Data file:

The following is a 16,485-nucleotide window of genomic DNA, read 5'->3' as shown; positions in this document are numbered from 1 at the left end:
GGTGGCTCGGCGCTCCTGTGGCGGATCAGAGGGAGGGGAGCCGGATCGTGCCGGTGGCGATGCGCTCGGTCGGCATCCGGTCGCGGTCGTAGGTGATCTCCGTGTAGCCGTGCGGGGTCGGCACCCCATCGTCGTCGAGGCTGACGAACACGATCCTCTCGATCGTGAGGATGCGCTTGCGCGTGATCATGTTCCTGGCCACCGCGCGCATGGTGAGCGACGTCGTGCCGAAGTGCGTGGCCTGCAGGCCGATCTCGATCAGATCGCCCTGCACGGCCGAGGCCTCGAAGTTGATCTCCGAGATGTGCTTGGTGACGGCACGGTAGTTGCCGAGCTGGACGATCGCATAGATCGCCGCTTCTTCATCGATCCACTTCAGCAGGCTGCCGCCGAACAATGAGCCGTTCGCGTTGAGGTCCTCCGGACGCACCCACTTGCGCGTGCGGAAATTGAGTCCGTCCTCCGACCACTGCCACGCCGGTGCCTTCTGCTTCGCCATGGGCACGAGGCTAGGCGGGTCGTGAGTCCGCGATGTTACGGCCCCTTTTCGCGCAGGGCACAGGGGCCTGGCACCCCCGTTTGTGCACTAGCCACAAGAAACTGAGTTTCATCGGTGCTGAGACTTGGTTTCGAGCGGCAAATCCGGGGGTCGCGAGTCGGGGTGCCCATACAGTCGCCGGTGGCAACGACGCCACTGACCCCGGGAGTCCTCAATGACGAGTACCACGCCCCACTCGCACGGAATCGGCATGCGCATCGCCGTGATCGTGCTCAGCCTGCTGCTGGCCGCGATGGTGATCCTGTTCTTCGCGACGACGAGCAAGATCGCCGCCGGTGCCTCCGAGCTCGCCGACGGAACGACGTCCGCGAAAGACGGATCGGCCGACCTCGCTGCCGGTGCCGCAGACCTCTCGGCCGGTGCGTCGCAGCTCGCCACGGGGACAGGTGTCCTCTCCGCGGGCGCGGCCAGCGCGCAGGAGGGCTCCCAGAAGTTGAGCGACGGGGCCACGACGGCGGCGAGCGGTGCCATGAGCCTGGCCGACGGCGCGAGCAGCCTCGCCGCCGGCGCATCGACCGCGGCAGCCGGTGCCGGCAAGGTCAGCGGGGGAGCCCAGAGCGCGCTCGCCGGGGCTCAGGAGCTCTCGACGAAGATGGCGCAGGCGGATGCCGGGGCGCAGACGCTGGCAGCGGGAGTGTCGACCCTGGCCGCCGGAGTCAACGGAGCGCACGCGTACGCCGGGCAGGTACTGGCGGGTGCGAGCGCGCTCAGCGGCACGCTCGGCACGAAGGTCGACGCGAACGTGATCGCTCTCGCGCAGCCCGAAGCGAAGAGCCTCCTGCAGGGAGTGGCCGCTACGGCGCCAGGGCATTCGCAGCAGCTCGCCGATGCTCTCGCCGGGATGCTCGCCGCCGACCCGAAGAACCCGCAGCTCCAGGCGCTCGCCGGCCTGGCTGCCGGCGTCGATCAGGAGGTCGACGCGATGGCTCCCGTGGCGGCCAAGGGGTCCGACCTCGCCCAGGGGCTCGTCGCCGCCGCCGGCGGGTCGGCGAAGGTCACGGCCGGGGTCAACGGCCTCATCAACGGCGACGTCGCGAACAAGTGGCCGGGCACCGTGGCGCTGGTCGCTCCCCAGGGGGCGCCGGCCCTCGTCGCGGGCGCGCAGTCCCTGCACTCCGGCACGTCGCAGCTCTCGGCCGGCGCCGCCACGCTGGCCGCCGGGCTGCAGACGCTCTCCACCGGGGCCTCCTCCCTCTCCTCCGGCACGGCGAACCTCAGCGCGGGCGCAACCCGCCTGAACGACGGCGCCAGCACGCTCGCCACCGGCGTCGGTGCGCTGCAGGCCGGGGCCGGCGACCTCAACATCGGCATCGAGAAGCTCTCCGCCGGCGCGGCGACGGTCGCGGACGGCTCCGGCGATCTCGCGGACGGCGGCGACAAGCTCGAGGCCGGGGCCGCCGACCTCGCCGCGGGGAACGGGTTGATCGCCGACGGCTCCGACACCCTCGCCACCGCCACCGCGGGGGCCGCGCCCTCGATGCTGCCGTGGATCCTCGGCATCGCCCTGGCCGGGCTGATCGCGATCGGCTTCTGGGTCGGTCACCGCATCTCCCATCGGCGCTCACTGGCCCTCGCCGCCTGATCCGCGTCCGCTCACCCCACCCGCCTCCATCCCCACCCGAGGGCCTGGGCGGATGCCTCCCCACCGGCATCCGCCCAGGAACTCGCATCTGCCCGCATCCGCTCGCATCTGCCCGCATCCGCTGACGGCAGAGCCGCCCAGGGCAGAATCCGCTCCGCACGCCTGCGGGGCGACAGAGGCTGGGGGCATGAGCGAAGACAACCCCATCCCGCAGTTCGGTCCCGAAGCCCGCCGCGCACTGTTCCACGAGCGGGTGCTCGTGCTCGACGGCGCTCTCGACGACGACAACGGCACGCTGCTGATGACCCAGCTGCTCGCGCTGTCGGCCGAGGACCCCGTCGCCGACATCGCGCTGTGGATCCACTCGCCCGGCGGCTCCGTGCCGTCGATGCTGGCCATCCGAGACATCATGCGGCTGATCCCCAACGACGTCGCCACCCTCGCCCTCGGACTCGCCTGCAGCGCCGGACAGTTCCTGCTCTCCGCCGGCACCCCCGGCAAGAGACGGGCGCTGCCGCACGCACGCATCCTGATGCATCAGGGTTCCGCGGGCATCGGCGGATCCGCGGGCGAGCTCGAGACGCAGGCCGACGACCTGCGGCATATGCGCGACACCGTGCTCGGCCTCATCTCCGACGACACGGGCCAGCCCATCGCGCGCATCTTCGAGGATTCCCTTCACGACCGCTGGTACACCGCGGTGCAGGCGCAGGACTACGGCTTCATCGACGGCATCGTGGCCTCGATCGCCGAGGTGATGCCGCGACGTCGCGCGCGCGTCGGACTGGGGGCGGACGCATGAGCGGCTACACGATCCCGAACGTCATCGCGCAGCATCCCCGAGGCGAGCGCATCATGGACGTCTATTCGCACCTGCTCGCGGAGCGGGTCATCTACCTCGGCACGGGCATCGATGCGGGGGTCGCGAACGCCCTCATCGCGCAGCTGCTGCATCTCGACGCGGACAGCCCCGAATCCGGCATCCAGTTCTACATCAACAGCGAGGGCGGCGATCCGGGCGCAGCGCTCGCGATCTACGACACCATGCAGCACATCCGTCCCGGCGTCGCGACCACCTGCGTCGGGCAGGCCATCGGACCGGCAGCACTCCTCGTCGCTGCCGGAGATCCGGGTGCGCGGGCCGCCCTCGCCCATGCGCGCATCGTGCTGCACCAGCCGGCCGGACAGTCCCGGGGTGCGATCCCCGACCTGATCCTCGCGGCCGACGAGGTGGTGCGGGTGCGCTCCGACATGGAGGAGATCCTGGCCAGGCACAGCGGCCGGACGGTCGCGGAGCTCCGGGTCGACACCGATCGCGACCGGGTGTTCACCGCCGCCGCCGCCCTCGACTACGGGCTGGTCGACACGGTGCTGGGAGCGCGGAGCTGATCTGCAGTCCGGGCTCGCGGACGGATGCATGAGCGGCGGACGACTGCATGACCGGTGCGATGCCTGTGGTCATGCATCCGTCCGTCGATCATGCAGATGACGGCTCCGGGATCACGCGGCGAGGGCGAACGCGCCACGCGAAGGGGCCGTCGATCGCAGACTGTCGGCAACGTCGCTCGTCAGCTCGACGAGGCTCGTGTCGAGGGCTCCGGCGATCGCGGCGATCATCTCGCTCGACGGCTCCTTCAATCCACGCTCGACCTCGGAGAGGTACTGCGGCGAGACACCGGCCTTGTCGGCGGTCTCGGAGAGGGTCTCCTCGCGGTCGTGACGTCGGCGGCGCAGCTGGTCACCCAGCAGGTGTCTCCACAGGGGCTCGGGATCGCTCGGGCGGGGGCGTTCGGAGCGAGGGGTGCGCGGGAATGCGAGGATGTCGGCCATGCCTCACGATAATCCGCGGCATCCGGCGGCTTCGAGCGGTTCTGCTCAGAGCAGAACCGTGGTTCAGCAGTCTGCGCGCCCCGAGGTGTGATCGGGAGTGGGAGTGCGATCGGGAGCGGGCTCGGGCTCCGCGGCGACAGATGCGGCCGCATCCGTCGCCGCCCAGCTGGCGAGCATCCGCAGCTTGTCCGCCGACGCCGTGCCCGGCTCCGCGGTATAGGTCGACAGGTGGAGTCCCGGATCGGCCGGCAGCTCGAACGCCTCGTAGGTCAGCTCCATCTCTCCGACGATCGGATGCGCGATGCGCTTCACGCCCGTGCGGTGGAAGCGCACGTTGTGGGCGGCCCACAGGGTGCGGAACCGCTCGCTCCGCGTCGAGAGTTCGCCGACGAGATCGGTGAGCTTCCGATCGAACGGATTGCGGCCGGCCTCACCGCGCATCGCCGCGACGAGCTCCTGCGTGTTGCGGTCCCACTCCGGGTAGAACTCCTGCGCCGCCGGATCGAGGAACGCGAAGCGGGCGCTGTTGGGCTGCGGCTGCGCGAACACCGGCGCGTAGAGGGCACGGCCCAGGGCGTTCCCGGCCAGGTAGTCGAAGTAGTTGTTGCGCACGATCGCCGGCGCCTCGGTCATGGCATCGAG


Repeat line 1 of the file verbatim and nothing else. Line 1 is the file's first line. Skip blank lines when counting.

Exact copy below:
The following is a 16,485-nucleotide window of genomic DNA, read 5'->3' as shown; positions in this document are numbered from 1 at the left end: